Magazine article Science News

Not-So-Neutral Neutron: Clearer View of Neutron Reveals Charged Locales

Magazine article Science News

Not-So-Neutral Neutron: Clearer View of Neutron Reveals Charged Locales

Article excerpt

Textbooks say the neutron has no electric charge, but physicists have long suspected that the particle is a more complicated beast. A new accelerator study is helping physicists see clearly an aspect of neutron structure they could only guess at before: Neutrons may be electrically neutral overall but charged at different locations within their tiny volumes.

The new data from the Thomas Jefferson National Accelerator Facility in Newport News, Va., reveal a slight positive charge at the neutron's center and a slight negative charge at its surface.

Those findings may help scientists better understand matter on scales that are both smaller and larger than neutrons themselves, says theorist Franz Gross of the College of William and Mary in Williamsburg, Va., and the Jefferson lab. For example, the data may shed light on the locations and interactions of quarks, the smaller, fundamental constituents of neutrons and protons. They also may provide insights into how neutrons and protons, which are collectively known as nucleons, arrange themselves to form atomic nuclei, Gross says.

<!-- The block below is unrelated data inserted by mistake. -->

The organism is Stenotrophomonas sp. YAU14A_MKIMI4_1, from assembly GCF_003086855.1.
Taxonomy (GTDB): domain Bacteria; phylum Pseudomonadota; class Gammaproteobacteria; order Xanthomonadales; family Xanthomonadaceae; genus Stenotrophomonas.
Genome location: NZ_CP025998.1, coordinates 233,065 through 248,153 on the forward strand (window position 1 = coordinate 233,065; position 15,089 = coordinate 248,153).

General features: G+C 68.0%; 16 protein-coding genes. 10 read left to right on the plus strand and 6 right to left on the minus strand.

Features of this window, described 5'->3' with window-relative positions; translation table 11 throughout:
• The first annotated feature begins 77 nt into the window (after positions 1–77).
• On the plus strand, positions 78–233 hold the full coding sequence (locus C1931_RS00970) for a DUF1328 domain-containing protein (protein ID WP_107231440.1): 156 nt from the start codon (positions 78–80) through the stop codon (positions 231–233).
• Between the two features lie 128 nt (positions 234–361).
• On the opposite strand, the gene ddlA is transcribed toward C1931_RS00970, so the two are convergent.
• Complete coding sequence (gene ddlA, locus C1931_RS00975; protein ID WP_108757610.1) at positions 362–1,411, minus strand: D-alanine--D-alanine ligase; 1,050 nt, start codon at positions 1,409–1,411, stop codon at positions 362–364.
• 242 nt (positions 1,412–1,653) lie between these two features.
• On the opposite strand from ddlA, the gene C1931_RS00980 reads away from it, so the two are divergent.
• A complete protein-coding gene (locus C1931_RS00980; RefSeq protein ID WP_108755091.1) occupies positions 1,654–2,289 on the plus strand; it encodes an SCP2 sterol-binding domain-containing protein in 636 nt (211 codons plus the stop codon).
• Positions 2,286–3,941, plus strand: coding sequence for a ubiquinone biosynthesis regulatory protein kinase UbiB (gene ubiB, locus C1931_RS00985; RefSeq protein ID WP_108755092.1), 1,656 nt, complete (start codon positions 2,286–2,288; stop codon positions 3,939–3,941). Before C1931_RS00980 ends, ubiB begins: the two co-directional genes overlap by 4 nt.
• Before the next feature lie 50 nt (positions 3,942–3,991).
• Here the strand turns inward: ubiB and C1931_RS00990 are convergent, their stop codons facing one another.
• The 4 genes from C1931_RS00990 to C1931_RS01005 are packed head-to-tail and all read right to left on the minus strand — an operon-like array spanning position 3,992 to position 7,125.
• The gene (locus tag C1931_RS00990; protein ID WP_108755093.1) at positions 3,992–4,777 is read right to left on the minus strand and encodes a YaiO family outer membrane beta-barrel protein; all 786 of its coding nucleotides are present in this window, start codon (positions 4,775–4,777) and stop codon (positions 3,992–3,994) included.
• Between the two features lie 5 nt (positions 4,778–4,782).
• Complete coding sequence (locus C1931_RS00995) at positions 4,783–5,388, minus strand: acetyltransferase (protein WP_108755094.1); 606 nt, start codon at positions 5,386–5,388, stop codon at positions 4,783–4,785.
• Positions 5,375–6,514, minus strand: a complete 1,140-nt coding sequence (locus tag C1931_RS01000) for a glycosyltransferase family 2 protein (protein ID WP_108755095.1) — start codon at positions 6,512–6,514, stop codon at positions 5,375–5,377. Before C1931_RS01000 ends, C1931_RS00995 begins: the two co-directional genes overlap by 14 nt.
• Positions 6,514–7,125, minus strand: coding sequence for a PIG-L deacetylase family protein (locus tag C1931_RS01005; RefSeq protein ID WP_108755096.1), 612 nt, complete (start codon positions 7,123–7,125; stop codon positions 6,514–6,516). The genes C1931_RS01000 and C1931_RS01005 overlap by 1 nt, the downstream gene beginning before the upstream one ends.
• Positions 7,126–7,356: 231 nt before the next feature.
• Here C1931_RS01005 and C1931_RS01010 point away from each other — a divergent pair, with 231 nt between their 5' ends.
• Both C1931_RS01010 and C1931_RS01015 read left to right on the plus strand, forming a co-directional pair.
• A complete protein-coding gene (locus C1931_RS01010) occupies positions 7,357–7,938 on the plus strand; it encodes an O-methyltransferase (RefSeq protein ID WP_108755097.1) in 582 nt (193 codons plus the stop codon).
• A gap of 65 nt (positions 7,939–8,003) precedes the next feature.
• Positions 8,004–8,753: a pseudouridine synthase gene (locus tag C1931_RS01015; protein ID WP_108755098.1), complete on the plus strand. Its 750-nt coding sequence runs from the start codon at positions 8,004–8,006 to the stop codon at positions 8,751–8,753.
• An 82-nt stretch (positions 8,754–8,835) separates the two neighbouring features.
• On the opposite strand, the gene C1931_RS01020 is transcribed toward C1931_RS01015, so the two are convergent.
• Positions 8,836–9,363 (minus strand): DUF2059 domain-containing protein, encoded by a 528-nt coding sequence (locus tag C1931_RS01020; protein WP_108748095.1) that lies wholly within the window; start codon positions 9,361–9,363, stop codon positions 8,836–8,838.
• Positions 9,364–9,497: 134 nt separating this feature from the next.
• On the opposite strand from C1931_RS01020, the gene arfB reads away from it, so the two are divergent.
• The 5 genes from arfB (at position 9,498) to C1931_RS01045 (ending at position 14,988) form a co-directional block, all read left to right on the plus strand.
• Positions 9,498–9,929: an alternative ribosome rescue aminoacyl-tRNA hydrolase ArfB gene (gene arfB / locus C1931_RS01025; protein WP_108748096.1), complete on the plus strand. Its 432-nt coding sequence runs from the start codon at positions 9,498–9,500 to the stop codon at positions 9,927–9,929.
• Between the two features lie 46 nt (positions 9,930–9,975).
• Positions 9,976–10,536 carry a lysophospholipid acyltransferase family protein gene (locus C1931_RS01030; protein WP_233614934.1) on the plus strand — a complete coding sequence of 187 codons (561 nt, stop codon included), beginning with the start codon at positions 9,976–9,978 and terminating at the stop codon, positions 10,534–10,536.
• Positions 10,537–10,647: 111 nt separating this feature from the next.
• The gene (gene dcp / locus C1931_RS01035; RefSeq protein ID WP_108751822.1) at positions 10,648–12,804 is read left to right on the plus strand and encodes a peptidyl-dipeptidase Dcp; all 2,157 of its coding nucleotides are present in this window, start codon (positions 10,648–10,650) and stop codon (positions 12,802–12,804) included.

Andrei Yu Semenov of Kent State University in Ohio and a member of the Jefferson experimental team presented the new neutron data last week in Albuquerque at a joint meeting of the American Physical Society and the High Energy Astrophysics Division of the American Astronomical Society.

For decades, physicists have investigated nucleon structures by firing electrons at them (SN: 8/27/94, p.140). From the way the electrons scatter off the particles, it's been possible to infer the locations and strengths of the electric charges and magnetic fields of the nucleons. …

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